Behind Mike Woodson’s first summer as head coach of Indiana, where a foundation is being built – Inside the Hall

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Since Mike Woodson took over as Indiana’s head coach this spring, it has become clear that a new culture will be one of the driving forces behind the program. The first few months of Woodson’s transition to Indiana went almost smoothly, during which he quickly established his laid-back nature and upbeat personality, a contrast to the show’s recent past.

It was displayed again on Friday’s Zoom call. Some sound clips:

“Opening statement?” Woodson said with a pause. “I don’t need to introduce myself.

Later, after noting that freshman Tamar Bates added 12 pounds this summer: “It’s a bonus because he was still very light in the butt.”

Indiana was often criticized last season for playing without enough energy and sometimes struggling to get through games. “I feel like we’ve been in the dark for a while,” Trayce Jackson-Davis said in a revealing comment at the end of last season. “There was no energy.

While this offseason is extremely important for Woodson to get his plans off the ground, it has also been an opportunity to revitalize the culture and steer the program in the right direction. And now it already looks like Woodson’s energy is reflected in his players, ushering in a different vibe to the program as a whole.

After a training session with Clif Marshall in July, the whole team jumped into mosh of jubilation. Then Marshall crouched down and started to clap his hands, which the others followed.

One day in the locker room, Miller Kopp was showing Parker Stewart a magic trick. After Stewart chose and handed over a card, Kopp rummaged blindly through the deck. At the end, Stewart turned over a card, which was indeed the one he had chosen, and there was a cry of “oh hell nah As the players exploded in a mixture of excitement and disbelief.

Then, during Friday’s Zoom, Jackson-Davis put bunny ears behind Race Thompson as he answered a question.

“That’s all you can ask for from a coaching standpoint, these are players who come to the gym with energy and happy to be there and to work,” said Woodson. “Because that’s what it’s going to take to get back to the top.”

Besides asserting his coaching style, the summer has been busy for Woodson in other ways.

For the first time in his career, he was recruiting on the grassroots recruiting circuit. Some days he was in the gym from 8 a.m. to 1 p.m. and then hopped on a plane to the next destination, a destination that finally paid off with Kaleb Banks‘ engagement. At one point in the summer, Woodson saw his former player Carmelo Anthony.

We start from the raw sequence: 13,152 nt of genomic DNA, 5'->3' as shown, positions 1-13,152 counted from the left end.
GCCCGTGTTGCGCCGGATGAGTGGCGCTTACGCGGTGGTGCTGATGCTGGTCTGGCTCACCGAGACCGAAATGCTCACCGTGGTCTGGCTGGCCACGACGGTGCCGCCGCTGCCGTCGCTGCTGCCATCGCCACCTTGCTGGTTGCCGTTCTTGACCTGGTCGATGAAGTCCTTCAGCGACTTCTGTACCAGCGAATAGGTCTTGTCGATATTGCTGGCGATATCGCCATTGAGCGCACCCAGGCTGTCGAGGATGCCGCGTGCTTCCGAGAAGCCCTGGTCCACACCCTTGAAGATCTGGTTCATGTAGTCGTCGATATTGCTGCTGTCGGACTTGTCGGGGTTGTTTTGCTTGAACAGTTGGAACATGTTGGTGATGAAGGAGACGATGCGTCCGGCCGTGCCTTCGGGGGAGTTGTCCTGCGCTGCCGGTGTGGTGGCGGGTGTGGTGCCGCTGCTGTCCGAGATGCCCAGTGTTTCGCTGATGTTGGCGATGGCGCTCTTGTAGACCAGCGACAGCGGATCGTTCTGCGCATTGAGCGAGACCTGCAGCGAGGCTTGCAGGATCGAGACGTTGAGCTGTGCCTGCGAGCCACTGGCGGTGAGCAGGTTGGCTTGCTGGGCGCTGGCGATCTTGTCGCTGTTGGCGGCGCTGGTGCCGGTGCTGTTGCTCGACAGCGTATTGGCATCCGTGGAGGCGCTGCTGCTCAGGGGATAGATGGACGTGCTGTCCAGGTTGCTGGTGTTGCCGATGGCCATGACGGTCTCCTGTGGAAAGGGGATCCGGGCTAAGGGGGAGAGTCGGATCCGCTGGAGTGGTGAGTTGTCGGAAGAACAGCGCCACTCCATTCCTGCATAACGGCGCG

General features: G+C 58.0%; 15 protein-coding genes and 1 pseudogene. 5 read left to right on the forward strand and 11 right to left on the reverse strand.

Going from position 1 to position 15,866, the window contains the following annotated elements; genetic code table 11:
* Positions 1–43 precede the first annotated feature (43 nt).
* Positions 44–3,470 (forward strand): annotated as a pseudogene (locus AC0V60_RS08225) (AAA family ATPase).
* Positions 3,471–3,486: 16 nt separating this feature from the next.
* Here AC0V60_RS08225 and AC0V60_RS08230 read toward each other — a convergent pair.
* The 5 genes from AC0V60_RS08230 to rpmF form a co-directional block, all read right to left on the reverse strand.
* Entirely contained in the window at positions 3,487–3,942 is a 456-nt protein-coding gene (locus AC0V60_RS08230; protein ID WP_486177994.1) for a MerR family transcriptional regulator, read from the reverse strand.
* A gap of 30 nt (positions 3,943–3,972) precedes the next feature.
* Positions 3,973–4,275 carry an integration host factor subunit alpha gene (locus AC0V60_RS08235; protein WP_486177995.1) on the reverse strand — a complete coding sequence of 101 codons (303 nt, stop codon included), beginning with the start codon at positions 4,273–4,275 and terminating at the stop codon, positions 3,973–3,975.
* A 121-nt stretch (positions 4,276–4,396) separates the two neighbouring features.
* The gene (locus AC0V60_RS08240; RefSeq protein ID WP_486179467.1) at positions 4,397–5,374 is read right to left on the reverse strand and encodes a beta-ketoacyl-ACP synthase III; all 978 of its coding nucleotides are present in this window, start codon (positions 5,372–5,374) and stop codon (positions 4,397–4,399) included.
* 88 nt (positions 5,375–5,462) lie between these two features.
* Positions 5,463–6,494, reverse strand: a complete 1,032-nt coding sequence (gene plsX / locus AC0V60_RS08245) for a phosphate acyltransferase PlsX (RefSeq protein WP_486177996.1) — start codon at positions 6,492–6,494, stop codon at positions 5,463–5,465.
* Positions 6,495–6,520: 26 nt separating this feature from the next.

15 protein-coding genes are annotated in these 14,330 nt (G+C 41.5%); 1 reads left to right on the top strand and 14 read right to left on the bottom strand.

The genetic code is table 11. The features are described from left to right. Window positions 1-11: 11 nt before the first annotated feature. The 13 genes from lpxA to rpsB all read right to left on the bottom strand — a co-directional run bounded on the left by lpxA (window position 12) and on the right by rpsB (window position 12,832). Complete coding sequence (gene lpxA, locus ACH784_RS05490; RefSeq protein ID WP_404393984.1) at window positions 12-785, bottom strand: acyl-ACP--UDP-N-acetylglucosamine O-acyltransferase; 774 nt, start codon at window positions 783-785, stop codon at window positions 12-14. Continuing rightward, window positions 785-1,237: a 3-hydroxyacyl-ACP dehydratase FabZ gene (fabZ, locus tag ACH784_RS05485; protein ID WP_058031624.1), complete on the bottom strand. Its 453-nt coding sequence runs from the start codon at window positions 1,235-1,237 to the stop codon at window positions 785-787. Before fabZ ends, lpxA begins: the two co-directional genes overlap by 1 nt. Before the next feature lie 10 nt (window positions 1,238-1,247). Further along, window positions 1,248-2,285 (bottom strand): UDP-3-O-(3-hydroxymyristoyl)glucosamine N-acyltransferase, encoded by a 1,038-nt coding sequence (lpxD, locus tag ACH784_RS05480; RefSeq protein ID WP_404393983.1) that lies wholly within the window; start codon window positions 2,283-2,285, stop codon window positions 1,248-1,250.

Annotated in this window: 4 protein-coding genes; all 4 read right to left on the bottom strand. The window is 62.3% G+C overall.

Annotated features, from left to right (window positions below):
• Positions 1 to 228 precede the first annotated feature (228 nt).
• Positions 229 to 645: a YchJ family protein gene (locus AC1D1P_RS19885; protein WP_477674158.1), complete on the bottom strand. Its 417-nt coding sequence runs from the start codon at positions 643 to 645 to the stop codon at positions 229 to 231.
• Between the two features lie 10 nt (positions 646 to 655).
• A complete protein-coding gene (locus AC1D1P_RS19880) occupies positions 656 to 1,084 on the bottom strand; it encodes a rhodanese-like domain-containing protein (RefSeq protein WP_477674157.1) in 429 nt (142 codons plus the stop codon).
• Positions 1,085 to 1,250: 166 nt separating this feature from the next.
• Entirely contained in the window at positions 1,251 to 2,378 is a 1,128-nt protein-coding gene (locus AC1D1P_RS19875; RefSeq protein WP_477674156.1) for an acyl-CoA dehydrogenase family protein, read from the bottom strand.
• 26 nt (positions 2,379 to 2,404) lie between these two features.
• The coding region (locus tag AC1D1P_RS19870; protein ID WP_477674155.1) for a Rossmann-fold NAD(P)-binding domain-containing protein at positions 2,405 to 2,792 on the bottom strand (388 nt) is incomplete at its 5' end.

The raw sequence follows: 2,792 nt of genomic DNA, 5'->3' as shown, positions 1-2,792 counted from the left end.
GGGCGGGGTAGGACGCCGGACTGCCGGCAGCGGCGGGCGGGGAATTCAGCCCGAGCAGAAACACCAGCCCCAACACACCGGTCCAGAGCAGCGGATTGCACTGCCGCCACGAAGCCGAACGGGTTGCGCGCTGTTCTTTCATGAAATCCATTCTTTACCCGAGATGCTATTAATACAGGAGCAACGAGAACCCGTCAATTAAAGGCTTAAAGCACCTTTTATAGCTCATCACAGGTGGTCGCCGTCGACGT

“I had a great time there,” said Woodson.

There was also a lot of work being done on the pitch with his team at Bloomington. Despite all the talk about fluid offense in the offseason, Woodson’s focus this summer has been on defense and conditioning. He trained the players on defensive rotations, on how to aggressively play the pick-and-roll and apply pressure to the ball.

“I really believe that if we can put our hat back on the defensive end and bounce the ball back, we’ll give ourselves a shot at winning every game,” said Woodson.

Woodson offered his assessment on the performance of various players over the summer. On Parker Stewart, Woodson said, at one point, “he was probably the best player in the gym.” He praised Kopp’s shot.

But the two most frequently mentioned players were Jackson-Davis and Rob Phinisee.

Woodson said he saw a lot more confidence in Phinisee, who looked more “relaxed” and “at ease”. During the offseason, Phinisee started reading “Intentional Mindset – Developing Mental Toughness and a Killer Instinct” by Dave Anderson. He said he felt comfortable with Woodson’s system, with the ability to create for others in a larger scheme.

“I feel like a lot of people looked to me and forgot how good I was,” Phinisee said of her inconsistent junior season. “Just being able to be confident, to have the floor open, I can play my game. Show my skills like I did earlier in my career.

Overall, Woodson has worked with Phinisee’s point guard, Pittsburgh transfer Xavier Johnson and sophomore Khristian Lander with an emphasis on the mental aspect, in hopes of teaching them how to lead a team effectively. .

“The new coaching staff has really given me confidence,” said Phinisee. “Just to continue to be a leader.”

And then there’s Jackson-Davis, last season’s All-American, who is Indiana’s headliner this year and, according to Woodson, the starting lineup’s only lock. Woodson said he saw Jackson-Davis play more aggressively than in the past. Additionally, Jackson-Davis said he was in much better condition than last season.

The addition of the 7-foot USF transfer Michael Durr also pushed Jackson-Davis into the paint, something Indiana couldn’t do frequently last season due to a depleted frontcourt.

“I have to really work on my jump hooks and get the ball up and touch it around the rim, without being able to just force it,” Jackson-Davis said. “I think it’s been really good for both of us.”

Indiana’s first official test will take place next week with two exhibition games against BC Mega in the Bahamas. As the summer progresses, Woodson feels the team has progressed in a short period of time. Whether on or off the field, Woodson’s foundation is starting to show.

“From the moment he got here, just bringing the family aspect and that’s the big deal with him, he’s a family guy,” Jackson-Davis said. “He loves us all… He really means it.”

Filed to: Mike Woodson, Rob Phinisee, Trayce Jackson-Davis

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